--------------------------

Starring


William Hartnell
Peter Purves
Jackie Lane
Michael Gough
Peter Stephens

Written by


Brian Hayles

Produced by


Innes Lloyd

Directed by


Bill Sellars

The underwater menace
---------------------------

Starring


Patrick Troughton
Michael Craze
Anneke Wills
Frazer Hines
Joseph Furst
Tom Watson
Noel Johnson
Peter Stephens
P. G. Stephens
Paul Anil
Catherine Howe
Roma Woodnutt
Tony Handy
Colin Jeavons

Written by


Geoffrey Orma

Produced by


Innes Lloyd

Directed by


Julia Smith

The Moonbase
-------------------

Starring


Patrick Troughton
Frazer Hines
Michael Craze
Anneke Wills
John Rolfe
Barry Ashton
Derek Calder
Arnold Chazen
Leon Maybank
Victor Pemberton
Edward Phillips
Ron Pinnell
Robin Scott
Alan Wells
John Wills
Peter Greene
Keith Goodwin
Reg Whitehead
Sonnie Wills
Patrick Barr
Andre Maranne
Michael Wolf
Alan Rowe
Denis McCarthy

Written by


Kit Pedler

Produced by


Innes Lloyd

Directed by


Morris Barry

The Faceless Ones
-------------------

Starring


Patrick Troughton
Frazer Hines
Michael Craze
Anneke Wills
James Appleby
Colin Gordon
George Selway
Wanda Ventham
Victor Winding
Peter Whitaker
Donald Pickering
Christopher Tranchell
Gilly Fraser
Pauline Collins
Bernard Kay
Barry Wilsher

Written by


David Ellis and Malcolm Hulke

Produced by


Innes Lloyd

Directed by


Gerry Mill

The Evil of the Daleks
---------------------------

Starring


Patrick Troughton
Frazer Hines
Michael Craze
Anneke Wills
Deborah Watling
Griffith Davies
John Bailey
Geoffrey Colvile
Jo Rowbottom
Marius Goring
Brigit Forsyth
Windsor Davies
Robert Jewell
Peter Hawkins

Written by


David Whitaker

Produced by


Innes Lloyd

Directed by


Derek Martinus

The Abominable Snowmen
--------------------------------

Starring


Patrick Troughton
Frazer Hines
Deborah Watling
David Spenser
Norman Jones
David Grey
Raymond Llewellyn
Jack Watling
Charles Morgan
Wolfe Morris
David Baron
Reg Whitehead
Tony Harwood
Richard Kerley

Written by


Mervyn Haisman and Henry Lincoln

Produced by


Innes Lloyd

Directed by


Gerald Blake

The Enemy of the World
--------------------------------

Starring


Patrick Troughton
Frazer Hines
Deborah Watling
Colin Douglas
David Nettheim
George Pravda
Gordon Faith
Bill Lyons
Reg Lye
Carmen Munroe
Bill Kerr
Milton Johns
Mary Peach

Written by


David Whitaker

Produced by


Innes Lloyd

Directed by


Barry Letts

The Web of Fear
-------------------

Starring


Patrick Troughton
Frazer Hines
Deborah Watling
Jack Watling
Tina Packer
Frederick Schrecker
Rod Beacham
Richardson Morgan
Ralph Watson
Jon Rollason
Jack Woolgar
Stephen Whittaker
Bernard G. High
John Levene
Gordon Stothard
Colin Warman

Written by


Melvyn Haisman and Henry Lincoln

Produced by


Peter Bryant

Directed by


Douglas Camfield

The Wheel in Space
------------------------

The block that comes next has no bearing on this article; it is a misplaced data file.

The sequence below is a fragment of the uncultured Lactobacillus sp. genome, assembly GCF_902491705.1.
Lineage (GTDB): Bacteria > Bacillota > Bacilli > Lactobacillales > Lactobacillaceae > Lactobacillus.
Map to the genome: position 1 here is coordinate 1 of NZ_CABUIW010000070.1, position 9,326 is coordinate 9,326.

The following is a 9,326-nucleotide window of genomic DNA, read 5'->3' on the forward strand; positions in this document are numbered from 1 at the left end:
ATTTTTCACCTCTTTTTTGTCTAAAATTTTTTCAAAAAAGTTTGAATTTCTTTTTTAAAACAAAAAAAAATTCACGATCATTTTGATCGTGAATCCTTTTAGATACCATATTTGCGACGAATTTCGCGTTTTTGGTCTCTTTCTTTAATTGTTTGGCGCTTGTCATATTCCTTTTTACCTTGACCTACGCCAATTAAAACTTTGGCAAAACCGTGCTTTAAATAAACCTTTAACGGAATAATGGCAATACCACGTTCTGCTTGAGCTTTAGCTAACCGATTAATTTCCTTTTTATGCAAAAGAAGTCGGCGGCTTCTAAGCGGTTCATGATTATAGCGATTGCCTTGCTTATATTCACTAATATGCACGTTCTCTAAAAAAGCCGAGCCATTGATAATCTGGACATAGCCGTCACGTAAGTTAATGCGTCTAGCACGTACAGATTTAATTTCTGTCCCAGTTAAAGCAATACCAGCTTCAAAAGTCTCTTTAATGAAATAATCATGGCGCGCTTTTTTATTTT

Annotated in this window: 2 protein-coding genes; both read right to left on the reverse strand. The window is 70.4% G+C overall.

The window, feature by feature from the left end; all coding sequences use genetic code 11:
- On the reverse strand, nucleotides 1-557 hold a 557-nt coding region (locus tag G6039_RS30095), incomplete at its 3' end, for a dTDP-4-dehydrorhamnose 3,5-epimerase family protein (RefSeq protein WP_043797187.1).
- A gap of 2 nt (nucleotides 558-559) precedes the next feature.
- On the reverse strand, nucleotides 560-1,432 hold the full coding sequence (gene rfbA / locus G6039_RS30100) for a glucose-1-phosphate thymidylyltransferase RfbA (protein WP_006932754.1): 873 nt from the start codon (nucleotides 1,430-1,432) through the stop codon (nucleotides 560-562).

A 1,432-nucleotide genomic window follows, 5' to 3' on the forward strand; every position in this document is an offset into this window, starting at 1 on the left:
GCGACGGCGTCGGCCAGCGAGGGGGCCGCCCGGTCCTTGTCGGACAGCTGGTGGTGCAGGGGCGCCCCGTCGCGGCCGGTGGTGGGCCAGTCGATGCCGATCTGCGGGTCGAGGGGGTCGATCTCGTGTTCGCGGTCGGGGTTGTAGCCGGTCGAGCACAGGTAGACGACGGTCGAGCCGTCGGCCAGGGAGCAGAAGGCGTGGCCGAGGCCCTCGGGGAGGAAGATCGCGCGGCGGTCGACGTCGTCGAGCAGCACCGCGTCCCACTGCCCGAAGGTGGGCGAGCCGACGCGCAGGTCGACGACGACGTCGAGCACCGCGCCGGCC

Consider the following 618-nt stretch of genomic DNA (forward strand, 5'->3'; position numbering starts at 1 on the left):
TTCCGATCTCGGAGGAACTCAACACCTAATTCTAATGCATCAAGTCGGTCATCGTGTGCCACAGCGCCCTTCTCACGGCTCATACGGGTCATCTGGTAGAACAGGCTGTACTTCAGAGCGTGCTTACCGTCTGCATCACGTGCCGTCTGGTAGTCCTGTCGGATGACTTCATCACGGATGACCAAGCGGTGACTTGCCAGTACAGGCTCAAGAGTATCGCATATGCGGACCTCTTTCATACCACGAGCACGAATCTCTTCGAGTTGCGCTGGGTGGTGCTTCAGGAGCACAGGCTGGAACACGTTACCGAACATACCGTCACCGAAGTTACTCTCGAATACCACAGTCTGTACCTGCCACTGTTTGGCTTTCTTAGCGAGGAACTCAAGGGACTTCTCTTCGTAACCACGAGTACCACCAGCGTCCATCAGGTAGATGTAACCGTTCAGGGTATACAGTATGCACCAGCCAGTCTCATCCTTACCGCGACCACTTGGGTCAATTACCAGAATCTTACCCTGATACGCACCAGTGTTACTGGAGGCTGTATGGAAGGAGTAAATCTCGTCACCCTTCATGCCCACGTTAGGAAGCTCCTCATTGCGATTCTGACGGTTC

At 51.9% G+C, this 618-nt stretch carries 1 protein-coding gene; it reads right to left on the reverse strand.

Starring


Patrick Troughton
Frazer Hines
Wendy Padbury
Clare Jenkins
Eric Flynn
Michael Turner
Kenneth Watson
Anne Ridley
Michael Goldie
Derrick Gilbert
Donald Sumpter
Kevork Malikyan
James Mellor
Peter Laird
Gordon Stothard
Jerry Holmes
Peter Hawkins
Roy Skelton

Written by


David Whitaker from a story by Kit Pedler

Produced by


Peter Bryant

Directed by


Tristan De Vere Cole

The Space Pirates
------------------------

Starring


Patrick Troughton
Frazer Hines
Wendy Padbury
Gordon Gostelow
Jack May
Lisa Daniely
Donald Gee
George Layton

Written by


Robert Holmes

Produced by


Peter Bryant

Directed by


Michael Hart

Synopsis


A digitally restored collection of rare 1960s Doctor Who episodes, from stories which no longer exist in their entirety. They offer a unique glimpse at classic adventures which are not lost in time ...

Background


Thousands of television programmes made during the 1960s, including 108 episodes of Doctor Who, no longer exist. This is the story of how they came to be destroyed, and why this DVD collection's confetti of individual episodes still survive when the remainder of the serials to which they belong have been irrevocably lost in time. It is a story without villains - just ordinary people doing their jobs in terms of the needs and assumptions of the day. Nobody was negligent, but if, with hindsight, we may think that nobody was very imaginative either ... well, can anyone really foresee the future?

In its earliest days, television was invariably a live event:drama programmes were performed, transmitted, and viewed in the home, all at the same moment of the same evening. Nothing was pre-recorded, and this meant that, as the broadcaster Joan Bakewell has put it, television "spent its energies on the airwaves and left little recorded trace"; the only programmes made in the early 1950s which survive today were filmed off the screen, by special arrangement, as they went out. By the end of the decade, videotape technology was now reliable enough to allow television companies to make programmes in advance; this had become standard practice when Doctor Who began in 1963. Every episode of Doctor Who was pre-recorded, usually on videotape, but not one of those early tapes survives today.